‘I am so, so angry’: A sister says her brother’s suspected COVID death was preventable
ANCHORAGE, Alaska (KTUU) - Desiree Edgington is enraged. Her brother Mike was found dead on Oct. 2 at home, in his bed, alone. Her brother tested positive for COVID-19 prior to his death. Edgington blames the virus for her brother’s death, but is waiting for the final autopsy report from the state for proof.
“I am angry. I am so, so angry,” Edgington said. “It was useless. There is no reason for this, none whatsoever.”
Mike would have turned 70 in December.
Edgington asked Alaska’s News Source not to use Mike’s last name, which is different from her own, while she gets his estate in order.
She said her brother worked on the North Slope for 20 years. She grew up in Anchorage and would visit the state as an adult, but she and Mike didn’t remain close. He was healthy and hadn’t seen a doctor until about a week before his death. Edgington says Mike refused to get vaccinated.
According to Edgington, Mike told their mother he had tested positive for COVID-19 the Monday before he died. When she spoke to him that Wednesday, he was coughing violently and short of breath, but said he would be fine.
“It was a left wing conspiracy, that yes, OK, COVID was out there because he heard people were dying, but those numbers were made up. That even people that were dying of COVID it was something else that probably caused it,” Edgington said, describing her brother’s feelings about vaccinations and COVID-19. “And the vaccines were not safe and not effective and he had no intention of getting one.”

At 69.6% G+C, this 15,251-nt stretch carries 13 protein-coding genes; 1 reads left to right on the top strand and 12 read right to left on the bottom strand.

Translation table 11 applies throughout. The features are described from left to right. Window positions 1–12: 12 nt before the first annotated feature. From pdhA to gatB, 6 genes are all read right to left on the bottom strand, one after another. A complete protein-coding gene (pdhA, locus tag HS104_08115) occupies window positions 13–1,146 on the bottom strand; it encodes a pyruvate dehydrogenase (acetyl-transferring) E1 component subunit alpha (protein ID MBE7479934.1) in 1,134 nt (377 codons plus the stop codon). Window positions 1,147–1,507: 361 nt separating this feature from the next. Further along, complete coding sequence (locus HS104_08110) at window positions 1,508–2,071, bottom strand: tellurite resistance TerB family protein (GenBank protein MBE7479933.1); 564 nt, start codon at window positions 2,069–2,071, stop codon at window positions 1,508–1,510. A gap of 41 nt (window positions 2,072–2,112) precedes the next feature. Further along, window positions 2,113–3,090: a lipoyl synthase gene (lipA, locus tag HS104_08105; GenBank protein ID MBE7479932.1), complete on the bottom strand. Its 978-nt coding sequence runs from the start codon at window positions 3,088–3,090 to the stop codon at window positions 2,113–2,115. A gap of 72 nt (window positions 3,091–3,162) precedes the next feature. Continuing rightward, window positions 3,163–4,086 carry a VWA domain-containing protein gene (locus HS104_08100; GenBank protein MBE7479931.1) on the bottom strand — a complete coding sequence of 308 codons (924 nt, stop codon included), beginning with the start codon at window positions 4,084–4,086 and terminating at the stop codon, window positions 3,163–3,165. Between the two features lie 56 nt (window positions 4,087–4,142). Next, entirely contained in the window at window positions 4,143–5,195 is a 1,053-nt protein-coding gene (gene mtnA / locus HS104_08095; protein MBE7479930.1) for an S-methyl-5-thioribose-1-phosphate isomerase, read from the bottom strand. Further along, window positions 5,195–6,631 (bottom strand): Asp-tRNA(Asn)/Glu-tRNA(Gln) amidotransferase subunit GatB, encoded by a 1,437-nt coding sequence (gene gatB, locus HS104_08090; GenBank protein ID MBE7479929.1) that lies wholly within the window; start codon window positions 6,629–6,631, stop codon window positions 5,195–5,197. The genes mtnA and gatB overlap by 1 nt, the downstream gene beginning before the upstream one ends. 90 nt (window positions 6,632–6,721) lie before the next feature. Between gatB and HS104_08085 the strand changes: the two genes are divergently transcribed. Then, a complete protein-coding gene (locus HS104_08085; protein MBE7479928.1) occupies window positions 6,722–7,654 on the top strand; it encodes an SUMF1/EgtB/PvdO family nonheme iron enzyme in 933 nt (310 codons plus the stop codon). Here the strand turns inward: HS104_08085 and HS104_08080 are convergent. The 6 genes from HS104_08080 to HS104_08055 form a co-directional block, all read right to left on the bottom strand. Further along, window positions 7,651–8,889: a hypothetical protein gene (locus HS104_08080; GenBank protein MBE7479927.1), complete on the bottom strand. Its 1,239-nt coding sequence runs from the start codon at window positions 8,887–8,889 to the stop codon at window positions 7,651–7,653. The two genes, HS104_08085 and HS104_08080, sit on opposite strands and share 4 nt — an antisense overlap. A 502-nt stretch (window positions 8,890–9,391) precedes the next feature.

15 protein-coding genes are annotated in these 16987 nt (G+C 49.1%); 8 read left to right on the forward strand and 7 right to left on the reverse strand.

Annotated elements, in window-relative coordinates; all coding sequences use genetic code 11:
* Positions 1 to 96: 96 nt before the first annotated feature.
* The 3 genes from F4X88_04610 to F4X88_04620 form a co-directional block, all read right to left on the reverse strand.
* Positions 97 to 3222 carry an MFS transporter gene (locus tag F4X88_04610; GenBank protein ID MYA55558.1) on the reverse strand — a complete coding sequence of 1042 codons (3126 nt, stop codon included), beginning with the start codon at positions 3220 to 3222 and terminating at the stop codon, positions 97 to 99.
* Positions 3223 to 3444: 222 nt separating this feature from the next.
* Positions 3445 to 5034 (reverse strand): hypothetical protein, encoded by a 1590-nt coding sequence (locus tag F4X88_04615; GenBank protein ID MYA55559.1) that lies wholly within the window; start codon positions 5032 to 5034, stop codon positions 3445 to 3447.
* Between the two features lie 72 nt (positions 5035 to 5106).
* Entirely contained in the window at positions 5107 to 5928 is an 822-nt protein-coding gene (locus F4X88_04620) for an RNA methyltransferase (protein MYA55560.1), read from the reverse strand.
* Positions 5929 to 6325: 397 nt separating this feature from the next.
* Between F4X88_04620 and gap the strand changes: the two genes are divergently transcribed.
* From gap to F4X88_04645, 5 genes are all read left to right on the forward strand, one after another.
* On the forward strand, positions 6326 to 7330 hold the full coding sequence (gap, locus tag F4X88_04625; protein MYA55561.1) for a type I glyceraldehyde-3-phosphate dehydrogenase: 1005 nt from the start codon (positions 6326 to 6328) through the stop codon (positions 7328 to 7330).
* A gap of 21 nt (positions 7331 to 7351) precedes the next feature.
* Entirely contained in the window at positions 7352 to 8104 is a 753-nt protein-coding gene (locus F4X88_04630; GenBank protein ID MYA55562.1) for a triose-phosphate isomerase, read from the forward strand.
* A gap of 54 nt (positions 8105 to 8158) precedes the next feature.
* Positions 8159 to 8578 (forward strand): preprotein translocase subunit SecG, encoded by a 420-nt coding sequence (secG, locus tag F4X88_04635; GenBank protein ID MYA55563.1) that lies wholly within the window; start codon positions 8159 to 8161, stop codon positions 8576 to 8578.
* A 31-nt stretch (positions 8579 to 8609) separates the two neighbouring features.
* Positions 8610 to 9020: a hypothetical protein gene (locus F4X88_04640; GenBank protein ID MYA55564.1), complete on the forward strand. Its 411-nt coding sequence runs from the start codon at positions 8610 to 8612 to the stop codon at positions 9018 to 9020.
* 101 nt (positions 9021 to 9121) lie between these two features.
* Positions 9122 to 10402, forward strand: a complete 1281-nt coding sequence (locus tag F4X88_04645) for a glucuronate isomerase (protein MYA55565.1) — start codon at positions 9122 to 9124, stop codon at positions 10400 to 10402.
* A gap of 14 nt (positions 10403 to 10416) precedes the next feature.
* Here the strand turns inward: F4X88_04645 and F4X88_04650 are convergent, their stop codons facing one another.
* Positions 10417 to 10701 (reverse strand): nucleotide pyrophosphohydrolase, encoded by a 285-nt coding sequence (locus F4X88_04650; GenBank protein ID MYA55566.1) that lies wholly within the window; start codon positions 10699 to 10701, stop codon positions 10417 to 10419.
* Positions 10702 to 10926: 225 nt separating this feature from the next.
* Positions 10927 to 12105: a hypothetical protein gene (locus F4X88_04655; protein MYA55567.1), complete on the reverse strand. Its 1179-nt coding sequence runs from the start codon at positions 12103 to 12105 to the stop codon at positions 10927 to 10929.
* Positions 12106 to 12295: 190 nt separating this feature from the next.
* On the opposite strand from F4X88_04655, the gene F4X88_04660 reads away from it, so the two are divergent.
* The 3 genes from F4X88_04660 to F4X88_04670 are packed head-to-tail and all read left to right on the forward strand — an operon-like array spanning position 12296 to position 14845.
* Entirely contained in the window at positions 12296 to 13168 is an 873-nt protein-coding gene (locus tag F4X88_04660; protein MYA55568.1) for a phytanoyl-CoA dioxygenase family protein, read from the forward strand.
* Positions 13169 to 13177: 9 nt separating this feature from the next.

The state has reported 592 residents and 22 nonresidents whose deaths have been related to the virus since March of 2020 when the pandemic began.
Alaska still has the highest rate of new cases per capita in the nation, according to the Centers for Disease Control and Prevention.
The Anchorage Assembly recently passed an emergency ordnance requiring people to wear masks in public spaces in the municipality for no more than 60 days. Anchorage Mayor Dave Bronson has vetoed the ordinance, and the assembly is set to address possibly overriding his veto at a Thursday special meeting.
Thursday morning, Edgington was buying tickets to fly back to Alaska to pack up her brother’s apartment and figure out what to do with his belongings.
She says their mother is the one who called police for a welfare check after Mike hadn’t returned phone calls for more than three days.
“Saturday was when the police got involve and did a welfare check,” Edgington said. “They went by and knocked. There was no answer, and my mother called back up and was frantic. So I guess they went back again with a locksmith and came in and he was lying in the bed dead.”
Mike died sometime between Sept. 29 and Oct. 2. Edgington said police and staff at the state Medical Examiner Office estimated he had been dead at least a day.
She says the police told her they found medication to treat COVID-19 similar to what they’ve seen at other deaths.
According to the state, people age 60-79 make up more than 50% of the people who have died with COVID-19 and more than 60% of all Alaska COVID-19 deaths are men.
“He died out of his own hubris,” Edgington said. “He died because he believed the conspiracy theorists. He died because he thought he knew better than the scientists and there was just no reason for him to die.”
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